Please take a Bible and turn to Revelation 6. Revelation is the last book in the Bible. Revelation 6 appears on p. 1031 of the black Bibles provided in the seat racks.
While you are turning to the passage, I’d like to know if you are comfortable. We tried to consider your comfort when we set the thermostat for the room temperature; when we purchased and set out these chairs; when we mounted this screen; or printed the bulletins for you to read.
What we cannot do is make Revelation 6 comfortable. It’s uncomfortable. It’s disturbing in more than one way. I’ll read these seventeen verses. Then we’ll grapple with the uncomfortable.
Revelation 6:1–17 (ESV) 1Now I watched when the Lamb opened one of the seven seals, and I heard one of the four living creatures say with a voice like thunder, “Come!”
2 And I looked, and behold, a white horse! And its rider had a bow, and a crown was given to him, and he came out conquering, and to conquer.
3 When he opened the second seal, I heard the second living creature say, “Come!”
4 And out came another horse, bright red. Its rider was permitted to take peace from the earth, so that people should slay one another, and he was given a great sword.
5 When he opened the third seal, I heard the third living creature say, “Come!” And I looked, and behold, a black horse! And its rider had a pair of scales in his hand.
6 And I heard what seemed to be a voice in the midst of the four living creatures, saying, “A quart of wheat for a denarius, and three quarts of barley for a denarius, and do not harm the oil and wine!”
7 When he opened the fourth seal, I heard the voice of the fourth living creature say, “Come!”
8 And I looked, and behold, a pale horse! And its rider’s name was Death, and Hades followed him. And they were given authority over a fourth of the earth, to kill with sword and with famine and with pestilence and by wild beasts of the earth.
9 When he opened the fifth seal, I saw under the altar the souls of those who had been slain for the word of God and for the witness they had borne.
10 They cried out with a loud voice, “O Sovereign Lord, holy and true, how long before you will judge and avenge our blood on those who dwell on the earth?”
11 Then they were each given a white robe and told to rest a little longer, until the number of their fellow servants and their brothers should be complete, who were to be killed as they themselves had been.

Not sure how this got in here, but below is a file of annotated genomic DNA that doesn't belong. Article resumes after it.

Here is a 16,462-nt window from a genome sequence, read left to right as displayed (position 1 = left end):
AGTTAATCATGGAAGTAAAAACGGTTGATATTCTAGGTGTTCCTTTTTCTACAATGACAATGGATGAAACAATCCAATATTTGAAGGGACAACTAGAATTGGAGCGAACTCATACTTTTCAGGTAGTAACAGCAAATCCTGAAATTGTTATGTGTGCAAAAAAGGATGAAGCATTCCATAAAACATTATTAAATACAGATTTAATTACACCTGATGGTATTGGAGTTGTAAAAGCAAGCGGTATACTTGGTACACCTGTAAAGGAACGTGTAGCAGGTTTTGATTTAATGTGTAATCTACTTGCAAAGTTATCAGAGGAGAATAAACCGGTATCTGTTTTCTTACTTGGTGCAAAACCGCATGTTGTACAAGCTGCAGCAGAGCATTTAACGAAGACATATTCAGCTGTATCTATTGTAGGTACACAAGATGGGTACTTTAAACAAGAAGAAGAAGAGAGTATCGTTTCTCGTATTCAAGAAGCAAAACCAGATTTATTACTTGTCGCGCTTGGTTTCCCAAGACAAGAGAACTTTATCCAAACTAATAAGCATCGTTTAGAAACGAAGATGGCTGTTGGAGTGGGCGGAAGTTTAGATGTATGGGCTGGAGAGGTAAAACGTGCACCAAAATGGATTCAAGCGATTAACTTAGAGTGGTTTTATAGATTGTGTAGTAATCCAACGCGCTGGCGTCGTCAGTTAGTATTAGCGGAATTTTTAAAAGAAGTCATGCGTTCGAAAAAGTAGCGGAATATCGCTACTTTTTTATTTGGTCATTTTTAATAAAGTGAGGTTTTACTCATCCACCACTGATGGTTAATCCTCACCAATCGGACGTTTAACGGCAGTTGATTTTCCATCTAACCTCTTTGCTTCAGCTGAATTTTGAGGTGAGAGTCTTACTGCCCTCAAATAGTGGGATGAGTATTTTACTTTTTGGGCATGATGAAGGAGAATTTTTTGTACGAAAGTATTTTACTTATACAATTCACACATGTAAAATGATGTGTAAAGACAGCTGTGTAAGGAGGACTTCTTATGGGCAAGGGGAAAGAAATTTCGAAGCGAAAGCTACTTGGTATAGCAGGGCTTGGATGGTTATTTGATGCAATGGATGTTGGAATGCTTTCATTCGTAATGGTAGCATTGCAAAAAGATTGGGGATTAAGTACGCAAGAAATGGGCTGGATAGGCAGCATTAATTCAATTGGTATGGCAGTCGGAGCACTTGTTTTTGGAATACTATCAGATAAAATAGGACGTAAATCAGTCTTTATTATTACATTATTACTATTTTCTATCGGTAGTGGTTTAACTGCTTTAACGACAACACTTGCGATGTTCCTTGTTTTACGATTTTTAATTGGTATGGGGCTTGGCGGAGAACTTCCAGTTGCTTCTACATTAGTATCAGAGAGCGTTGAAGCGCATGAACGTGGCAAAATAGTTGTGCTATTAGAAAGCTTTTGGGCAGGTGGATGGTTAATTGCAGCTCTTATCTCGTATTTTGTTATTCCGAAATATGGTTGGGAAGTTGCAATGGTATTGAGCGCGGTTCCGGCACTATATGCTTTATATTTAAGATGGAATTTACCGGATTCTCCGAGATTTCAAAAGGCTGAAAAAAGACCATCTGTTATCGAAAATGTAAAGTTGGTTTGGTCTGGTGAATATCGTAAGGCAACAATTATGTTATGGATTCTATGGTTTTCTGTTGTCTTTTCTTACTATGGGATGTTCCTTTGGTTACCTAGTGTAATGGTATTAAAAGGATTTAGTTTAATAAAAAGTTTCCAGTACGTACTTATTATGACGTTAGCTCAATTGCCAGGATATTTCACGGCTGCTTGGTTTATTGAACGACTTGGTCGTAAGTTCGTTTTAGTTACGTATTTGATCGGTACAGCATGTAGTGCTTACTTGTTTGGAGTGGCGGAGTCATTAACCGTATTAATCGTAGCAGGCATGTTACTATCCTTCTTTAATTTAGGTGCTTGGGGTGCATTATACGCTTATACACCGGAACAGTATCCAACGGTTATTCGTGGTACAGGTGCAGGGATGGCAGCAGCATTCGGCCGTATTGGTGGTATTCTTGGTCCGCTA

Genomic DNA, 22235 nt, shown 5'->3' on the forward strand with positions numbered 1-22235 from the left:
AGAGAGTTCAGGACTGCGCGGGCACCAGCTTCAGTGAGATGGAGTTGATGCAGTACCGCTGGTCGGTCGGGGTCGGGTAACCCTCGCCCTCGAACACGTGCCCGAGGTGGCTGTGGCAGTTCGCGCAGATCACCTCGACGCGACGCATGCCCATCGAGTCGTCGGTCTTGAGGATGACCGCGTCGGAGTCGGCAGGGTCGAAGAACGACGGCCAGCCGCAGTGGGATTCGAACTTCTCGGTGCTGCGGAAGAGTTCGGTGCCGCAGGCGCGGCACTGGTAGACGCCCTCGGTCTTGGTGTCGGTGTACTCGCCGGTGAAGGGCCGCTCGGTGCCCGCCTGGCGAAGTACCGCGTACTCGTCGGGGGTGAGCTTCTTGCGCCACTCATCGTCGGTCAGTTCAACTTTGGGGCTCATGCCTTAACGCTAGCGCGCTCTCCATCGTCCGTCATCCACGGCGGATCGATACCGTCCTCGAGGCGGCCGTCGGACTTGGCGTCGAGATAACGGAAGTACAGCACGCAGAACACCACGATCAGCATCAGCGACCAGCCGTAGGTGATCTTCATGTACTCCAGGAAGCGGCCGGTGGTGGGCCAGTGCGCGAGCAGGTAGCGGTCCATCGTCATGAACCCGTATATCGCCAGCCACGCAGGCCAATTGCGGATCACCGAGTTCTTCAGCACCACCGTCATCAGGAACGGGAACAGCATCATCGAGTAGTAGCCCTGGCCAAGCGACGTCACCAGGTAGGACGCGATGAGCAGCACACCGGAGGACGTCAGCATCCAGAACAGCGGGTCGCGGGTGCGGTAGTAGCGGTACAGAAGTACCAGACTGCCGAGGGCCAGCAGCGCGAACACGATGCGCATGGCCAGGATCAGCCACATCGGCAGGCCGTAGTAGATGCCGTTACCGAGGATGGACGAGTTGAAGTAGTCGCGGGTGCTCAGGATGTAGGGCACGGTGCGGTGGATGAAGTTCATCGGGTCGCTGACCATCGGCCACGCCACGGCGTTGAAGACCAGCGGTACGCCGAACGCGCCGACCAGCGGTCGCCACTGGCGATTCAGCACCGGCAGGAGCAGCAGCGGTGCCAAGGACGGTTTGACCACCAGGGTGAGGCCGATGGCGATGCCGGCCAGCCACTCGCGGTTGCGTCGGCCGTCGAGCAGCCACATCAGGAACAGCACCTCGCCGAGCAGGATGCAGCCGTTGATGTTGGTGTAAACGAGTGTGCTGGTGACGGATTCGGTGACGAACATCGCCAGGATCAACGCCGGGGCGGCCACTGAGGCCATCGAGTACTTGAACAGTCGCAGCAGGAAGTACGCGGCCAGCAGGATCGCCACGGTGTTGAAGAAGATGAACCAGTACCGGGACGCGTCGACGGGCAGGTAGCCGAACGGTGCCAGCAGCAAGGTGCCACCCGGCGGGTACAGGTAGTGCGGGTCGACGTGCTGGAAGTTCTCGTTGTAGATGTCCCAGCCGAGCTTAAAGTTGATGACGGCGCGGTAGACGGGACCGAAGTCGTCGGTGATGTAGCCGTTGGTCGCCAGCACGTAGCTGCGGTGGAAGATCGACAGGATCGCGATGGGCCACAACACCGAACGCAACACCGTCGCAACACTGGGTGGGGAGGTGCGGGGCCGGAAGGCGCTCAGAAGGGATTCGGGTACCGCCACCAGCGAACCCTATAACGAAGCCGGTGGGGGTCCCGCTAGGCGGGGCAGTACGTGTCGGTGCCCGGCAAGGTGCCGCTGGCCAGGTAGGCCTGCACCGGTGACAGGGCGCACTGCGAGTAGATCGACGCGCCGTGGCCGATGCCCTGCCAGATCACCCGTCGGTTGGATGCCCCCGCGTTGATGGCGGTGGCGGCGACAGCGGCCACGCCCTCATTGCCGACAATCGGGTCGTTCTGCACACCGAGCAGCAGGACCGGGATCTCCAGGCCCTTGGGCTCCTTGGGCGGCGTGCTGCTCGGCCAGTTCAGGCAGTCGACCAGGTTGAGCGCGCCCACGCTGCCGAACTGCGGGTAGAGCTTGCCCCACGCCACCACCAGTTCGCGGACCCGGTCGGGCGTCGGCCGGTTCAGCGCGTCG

12 When he opened the sixth seal, I looked, and behold, there was a great earthquake, and the sun became black as sackcloth, the full moon became like blood,
13 and the stars of the sky fell to the earth as the fig tree sheds its winter fruit when shaken by a gale.
14 The sky vanished like a scroll that is being rolled up, and every mountain and island was removed from its place.
15 Then the kings of the earth and the great ones and the generals and the rich and the powerful, and everyone, slave and free, hid themselves in the caves and among the rocks of the mountains,
16 calling to the mountains and rocks, “Fall on us and hide us from the face of him who is seated on the throne, and from the wrath of the Lamb,
17 for the great day of their wrath has come, and who can stand?”
Weird, huh? The Holy Spirit has transported John, the human author of Revelation, to heaven. He finds himself entering a massive theater, viewing a series of symbolic videos. These are like dream scenes passing before him.
In chs. 4 & 5 the focus is God’s throne. John borrows language from the OT to describe the beauty of God’s presence. His Holy Majesty elicits continual worship from the creation. Jesus Christ, the Lamb, the Eternal Son of God, shares the throne. Heaven’s innumerable worshipers exalt the Lamb as God. Through His death and resurrection, He ransoms sinners and installs them in his kingdom as princes and princesses.
He alone can take up the complete record of human injustice and rebellion. He alone has the authority to execute just wrath against all who have done wrong. Here in ch. 6 starts the process. We view on earth what happens as the Lamb administers just vengeance. And it’s uncomfortable.
Differing Interpretations Make Us Uncomfortable
At the most basic level, this chapter and many to follow make us uncomfortable because we must interpret all this symbolic language and imagery. And Christians do not agree on how to do that. Give me a few minutes to sketch the controversy.
There are four major approaches to the book of Revelation that faithful Christians have adopted. Unless you have a novel interpretation, yours fits into one of these.
The first is called the Preterist Approach. The word preterist refers to the “past.” This view understands that most, if not all, of the events described in Revelation have already happened. They happened in the earliest centuries of the church. Revelation is a completed drama.
A second approach is the Historical. This view understands the book as a march through history. It predicts significant and specific events occurring through the centuries between Jesus’s first and second coming. Revelation is an unfolding drama.
A third is the Futurist Approach. This view understands that the events described after ch. 3 (the letters to the first-century churches) will not take place until the end of human history. The book is primarily prophecy, predictions of future realities. Revelation is an anticipated drama.